With particular reference to FIGS. 3 through 4, an exemplary method of effecting backflushing during the treatment of the pulp will now be described.
The pulp flows into inlet 112 and upwardly in direction A in vessel 111, ultimately being discharged through discharge 113. Treatment liquid, such as wash liquid or bleach liquid, is continuously added to the pulp via the rotating arms 130 and the vertical spray tubes 131 depending therefrom. Liquid is withdrawn from the pulp through the screens 114, into the support conduits 116, passing out the conduit 120 through the control valve 40. The cylinders 118 move the support conduits 116 and the screens 114 slowly upwardly in the direction of pulp movement until the end of the stroke is reached, and then move them quickly downwardly at the end of the upward stroke, to the bottommost position.
Just prior to the initiation of the downward stroke of the cylinders 118, the cylinder 49 is actuated to quickly move the piston 46 upwardly with respect to the cylinder 42. Although the exact speed of movement is not particularly critical, typically the system would be designed so that it took about two seconds for the piston 46 to move from its lowermost position (in which the volume within the cylinder 42 was filled with a maximum amount of backflushing/extraction liquid from the conduits 116 and with a minimum amount of pulp), to a more upward position (in which the cylinder 42 was filled with a minimum amount of back flush/extraction liquid and a maximum amount of pulp).
The system is preferably designed to that the effective volume of the cylinder 42 (that is the amount of back flush/extraction liquid that it will contain at the start of the backflushing operation) is enough to effect efficient backflushing. Extraction continues during backflushing. In one typical utilization, for example, if the extraction flow rate through the conduit 120 controlled by the valve 40 is 6,000 liters per minute, the effective volume of the cylinders 42 will be between about 10,000-12,000 liters, or roughly twice the amount of liquid extracted in a minute.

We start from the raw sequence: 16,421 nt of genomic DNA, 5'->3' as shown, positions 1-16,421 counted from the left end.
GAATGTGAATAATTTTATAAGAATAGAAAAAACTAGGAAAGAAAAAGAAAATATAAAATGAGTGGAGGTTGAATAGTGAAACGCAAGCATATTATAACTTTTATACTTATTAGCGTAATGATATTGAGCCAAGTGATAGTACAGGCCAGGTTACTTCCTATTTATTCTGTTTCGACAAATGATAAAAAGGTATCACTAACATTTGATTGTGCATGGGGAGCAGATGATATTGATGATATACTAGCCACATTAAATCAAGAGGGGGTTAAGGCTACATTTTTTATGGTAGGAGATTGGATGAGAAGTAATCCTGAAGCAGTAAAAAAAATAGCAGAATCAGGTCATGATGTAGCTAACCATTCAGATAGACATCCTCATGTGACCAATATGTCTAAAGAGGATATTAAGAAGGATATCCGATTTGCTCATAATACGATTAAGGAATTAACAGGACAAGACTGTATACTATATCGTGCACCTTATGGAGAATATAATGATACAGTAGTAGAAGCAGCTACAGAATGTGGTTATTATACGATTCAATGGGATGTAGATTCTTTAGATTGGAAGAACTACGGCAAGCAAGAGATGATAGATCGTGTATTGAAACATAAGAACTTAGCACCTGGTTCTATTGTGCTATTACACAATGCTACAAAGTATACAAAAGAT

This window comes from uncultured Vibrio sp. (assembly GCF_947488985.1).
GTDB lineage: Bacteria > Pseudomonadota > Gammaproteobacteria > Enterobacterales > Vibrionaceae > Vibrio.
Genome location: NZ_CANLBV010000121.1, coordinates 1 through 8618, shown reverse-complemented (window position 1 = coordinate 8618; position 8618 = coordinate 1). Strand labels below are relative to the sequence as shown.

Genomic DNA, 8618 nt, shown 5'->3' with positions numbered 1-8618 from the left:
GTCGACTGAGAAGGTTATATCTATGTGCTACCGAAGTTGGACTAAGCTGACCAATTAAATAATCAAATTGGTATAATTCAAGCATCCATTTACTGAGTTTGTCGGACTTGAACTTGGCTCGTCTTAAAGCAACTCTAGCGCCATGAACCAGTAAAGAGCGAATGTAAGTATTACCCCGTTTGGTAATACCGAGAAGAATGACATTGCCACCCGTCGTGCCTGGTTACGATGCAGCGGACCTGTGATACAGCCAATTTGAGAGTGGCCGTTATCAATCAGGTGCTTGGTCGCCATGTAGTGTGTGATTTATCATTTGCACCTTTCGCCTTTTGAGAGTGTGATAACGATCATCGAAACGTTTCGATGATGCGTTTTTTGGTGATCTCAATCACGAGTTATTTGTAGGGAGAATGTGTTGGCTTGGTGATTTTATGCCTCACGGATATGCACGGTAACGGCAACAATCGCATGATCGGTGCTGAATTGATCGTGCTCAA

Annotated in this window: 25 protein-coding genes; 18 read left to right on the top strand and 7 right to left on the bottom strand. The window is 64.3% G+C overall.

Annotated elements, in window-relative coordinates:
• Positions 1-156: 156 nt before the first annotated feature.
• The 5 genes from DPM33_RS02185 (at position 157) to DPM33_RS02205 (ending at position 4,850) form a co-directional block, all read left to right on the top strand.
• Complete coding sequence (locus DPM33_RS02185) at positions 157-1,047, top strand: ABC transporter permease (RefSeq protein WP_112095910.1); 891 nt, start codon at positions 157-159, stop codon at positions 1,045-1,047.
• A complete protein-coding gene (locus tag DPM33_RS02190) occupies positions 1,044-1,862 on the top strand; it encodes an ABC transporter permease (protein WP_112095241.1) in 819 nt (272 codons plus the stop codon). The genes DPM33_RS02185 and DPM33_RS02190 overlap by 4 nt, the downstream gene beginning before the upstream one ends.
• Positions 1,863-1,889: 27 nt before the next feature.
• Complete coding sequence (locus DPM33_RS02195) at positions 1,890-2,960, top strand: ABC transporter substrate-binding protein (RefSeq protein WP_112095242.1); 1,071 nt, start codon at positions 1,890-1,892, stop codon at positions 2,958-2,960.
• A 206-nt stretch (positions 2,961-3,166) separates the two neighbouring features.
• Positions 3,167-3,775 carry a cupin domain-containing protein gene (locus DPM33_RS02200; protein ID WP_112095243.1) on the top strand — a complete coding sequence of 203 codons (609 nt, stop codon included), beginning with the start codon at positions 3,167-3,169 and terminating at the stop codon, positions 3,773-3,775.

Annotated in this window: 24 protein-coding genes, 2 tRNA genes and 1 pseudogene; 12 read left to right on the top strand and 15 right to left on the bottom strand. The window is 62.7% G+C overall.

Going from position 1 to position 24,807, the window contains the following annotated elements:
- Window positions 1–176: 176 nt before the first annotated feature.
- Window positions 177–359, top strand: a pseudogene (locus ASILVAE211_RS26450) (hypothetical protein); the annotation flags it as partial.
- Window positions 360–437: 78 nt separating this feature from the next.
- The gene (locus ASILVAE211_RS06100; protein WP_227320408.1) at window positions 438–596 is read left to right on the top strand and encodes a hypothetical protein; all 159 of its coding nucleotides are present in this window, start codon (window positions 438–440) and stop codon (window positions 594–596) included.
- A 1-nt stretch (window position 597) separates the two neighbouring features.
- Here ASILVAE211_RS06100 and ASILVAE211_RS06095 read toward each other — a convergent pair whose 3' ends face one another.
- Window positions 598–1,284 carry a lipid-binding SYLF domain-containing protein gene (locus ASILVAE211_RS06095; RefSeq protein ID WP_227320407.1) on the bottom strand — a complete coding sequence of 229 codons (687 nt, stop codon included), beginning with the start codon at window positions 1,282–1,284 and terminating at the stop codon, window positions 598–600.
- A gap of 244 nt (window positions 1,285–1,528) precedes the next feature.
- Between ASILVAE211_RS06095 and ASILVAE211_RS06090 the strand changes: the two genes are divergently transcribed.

Of course as the piston 46 moves upwardly in the cylinder 42, the volume in the cylinder 42 behind the piston 46 is filled with pulp. Liquid which has been expelled from the cylinder 42 through open end 43 and hole 50, flows into conduit 116, through screens 114, and moves through the screen perforations, unclogging them.
After the backflushing operation, the cylinder 49 slowly moves the piston 46 downwardly. As it does this, from conduits 116 passes into the cylinder 42 above the piston rod 46. This generally displaces the pulp from behind the piston 46, as the piston 46 moves slowly downwardly in the cylinder 42, and the cylinder 42 fills with liquid from conduits 116.
While the FIG. 6 embodiment is also effective in backflushing the screens, it may be considered to be slightly less effective than the embodiment of FIGS. 2 through 5 since the backflushing action will not start until there has been downward movement of the entire conduit/screen assembly 116, 114. Of course it is important that the length of the cylinder 42, 242 be designed considering the stroke of the cylinders 118, and whether or not there will be an additional, separate stroke of the piston rod (the FIGS. 2 through 5 embodiment).
While the invention has been specifically described above with respect to thickeners, diffusion washers, and displacement bleachers, it is to be understood that the invention also has other applications. Wherever no surge yet effective liquid movement within a pulp vessel is desired, the invention may be employed.
Further, it will be seen that the "backflushing" components according to the invention can be considered to be a liquid pumping means in general, located within the vessel and including a chamber defining element (cylinder) and liquid engaging element (piston). While a piston and cylinder are the simplest and therefore the preferred form of such components, other equivalent fluid components, such as a rolling diaphragm in a cylinder, etc., can be utilized where specific requirements call for it. Thus the invention is to be accorded the broadest interpretation of the appended claims so as to encompass all equivalent structures and methods.